Xi has made a contradictory statement that the party promises to select party members based on their integrity and capabilities rather than on their background. However, that is not really the case. There is one thing that the party leadership will not compromise when it comes to selecting its official – that political background matters more than anything else. Another less talked about but obvious factor is the nationality or ethnicity of a party member – that a Tibetan or Uighur or Mongolian party member will not make it to the upper echelon of power in Beijing. During the more than six decades of Chinese rule over these regions, not a single ethnic leader has got appointed as party secretary of any of the so-called autonomous regions. The chasm between the party’s theory and practical reality is due to the trust deficit inherent in the relationship between a central power and its peripheral colonial regions. I will stop my digression here.
So, coming back to the issue of political loyalty, Xi mentioned clearly that “political integrity will be the foremost criterion for selecting officials,” by which he means that party members should not have a second thought on what the party leaders command them to say or do. Professing allegiance to the party is not enough; the regime says it will devise a supervisory system to check on party cadres regarding their faith and work ethics. In other words, there will be internal supervision of party members about their political view, which is something similar to the practice during Mao’s era. By demanding political loyalty to the party, what Xi is really up to is that he wants undivided faith in him as the core leader. He explicitly called for nurturing of young, dynamic and highly qualified “officials who are loyal to [his] Thought on Socialism with Chinese Characteristics for a New Era”. However, this should not surprise anyone, given that in an authoritarian system, opposition is outlawed, including even from otherwise loyal ones. Xi’s main message to the multi-million party members is that political loyalty to him and his policies is imperative for career in the party. For Xi, sycophancy is great and silence is welcome but no unwarranted noise –not even with love.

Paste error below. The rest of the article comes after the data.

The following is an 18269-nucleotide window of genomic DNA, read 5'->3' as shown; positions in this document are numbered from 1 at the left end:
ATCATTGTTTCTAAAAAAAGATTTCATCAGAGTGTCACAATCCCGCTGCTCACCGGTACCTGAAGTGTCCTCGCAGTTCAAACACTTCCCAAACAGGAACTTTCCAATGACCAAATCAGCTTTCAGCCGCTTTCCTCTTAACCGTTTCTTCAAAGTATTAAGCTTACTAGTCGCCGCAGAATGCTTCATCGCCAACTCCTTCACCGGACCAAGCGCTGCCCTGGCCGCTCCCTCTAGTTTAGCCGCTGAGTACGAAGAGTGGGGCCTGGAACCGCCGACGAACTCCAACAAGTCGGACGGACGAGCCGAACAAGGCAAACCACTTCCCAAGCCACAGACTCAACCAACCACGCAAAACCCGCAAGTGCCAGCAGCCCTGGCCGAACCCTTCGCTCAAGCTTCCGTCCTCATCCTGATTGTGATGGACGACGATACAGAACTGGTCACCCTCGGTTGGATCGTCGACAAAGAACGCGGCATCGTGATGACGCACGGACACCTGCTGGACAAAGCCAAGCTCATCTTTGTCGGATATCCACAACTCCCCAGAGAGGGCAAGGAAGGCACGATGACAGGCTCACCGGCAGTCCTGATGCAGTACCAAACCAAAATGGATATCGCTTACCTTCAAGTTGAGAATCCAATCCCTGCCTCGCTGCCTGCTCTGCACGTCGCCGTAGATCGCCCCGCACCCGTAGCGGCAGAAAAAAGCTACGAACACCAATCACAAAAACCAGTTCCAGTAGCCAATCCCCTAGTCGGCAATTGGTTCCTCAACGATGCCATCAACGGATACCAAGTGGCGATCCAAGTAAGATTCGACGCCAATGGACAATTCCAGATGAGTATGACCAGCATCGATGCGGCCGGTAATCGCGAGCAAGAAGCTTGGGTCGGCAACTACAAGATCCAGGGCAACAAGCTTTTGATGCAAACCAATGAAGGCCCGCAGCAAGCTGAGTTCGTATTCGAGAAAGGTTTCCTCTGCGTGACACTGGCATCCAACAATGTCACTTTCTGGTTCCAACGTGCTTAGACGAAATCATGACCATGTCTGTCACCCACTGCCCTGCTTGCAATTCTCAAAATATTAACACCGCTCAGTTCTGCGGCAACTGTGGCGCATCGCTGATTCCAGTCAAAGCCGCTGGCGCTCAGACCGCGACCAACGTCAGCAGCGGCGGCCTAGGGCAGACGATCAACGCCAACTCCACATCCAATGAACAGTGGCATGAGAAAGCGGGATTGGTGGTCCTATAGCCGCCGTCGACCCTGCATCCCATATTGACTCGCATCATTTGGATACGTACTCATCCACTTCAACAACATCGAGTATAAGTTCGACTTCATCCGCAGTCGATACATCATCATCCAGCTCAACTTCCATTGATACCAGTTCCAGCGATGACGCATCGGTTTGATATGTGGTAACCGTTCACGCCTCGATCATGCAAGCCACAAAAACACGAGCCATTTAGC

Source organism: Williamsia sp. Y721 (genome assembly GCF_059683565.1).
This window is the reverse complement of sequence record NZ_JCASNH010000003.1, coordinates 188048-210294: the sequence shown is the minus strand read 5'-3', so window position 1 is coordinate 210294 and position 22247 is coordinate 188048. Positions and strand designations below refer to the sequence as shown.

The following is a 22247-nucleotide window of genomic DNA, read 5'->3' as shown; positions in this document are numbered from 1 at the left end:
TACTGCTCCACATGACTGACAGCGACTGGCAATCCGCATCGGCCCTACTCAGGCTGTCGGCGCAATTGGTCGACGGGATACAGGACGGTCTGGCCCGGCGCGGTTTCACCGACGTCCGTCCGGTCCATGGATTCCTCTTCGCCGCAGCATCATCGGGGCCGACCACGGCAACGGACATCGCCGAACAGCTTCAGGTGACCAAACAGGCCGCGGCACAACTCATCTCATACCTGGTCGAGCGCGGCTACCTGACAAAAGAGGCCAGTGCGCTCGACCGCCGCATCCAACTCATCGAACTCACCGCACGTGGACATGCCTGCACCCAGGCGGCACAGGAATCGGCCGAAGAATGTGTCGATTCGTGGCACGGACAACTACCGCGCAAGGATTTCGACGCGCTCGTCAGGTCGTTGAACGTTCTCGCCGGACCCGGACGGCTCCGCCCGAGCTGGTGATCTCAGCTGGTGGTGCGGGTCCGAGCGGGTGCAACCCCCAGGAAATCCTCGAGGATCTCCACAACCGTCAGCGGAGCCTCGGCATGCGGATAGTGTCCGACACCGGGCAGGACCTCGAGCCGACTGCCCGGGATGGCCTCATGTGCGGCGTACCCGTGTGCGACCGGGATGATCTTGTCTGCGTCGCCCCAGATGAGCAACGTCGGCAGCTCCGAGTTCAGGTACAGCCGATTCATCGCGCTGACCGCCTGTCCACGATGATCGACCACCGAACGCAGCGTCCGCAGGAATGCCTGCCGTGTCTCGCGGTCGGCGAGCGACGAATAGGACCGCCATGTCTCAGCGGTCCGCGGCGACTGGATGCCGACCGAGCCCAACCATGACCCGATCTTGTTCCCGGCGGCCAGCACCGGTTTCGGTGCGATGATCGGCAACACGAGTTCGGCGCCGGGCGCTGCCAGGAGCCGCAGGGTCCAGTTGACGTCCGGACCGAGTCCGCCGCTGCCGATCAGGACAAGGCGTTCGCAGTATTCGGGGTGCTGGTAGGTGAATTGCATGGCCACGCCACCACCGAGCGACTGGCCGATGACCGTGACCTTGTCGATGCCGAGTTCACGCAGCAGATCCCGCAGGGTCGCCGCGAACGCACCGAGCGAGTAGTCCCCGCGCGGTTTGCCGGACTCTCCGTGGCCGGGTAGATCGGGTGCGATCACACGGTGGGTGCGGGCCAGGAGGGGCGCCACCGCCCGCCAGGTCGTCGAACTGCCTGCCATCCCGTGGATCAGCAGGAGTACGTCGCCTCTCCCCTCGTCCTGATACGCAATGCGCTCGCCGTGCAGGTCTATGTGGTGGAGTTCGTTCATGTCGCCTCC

* Palden Sonam is a Researcher at the Institute of Peace and Conflict Studies, New Delhi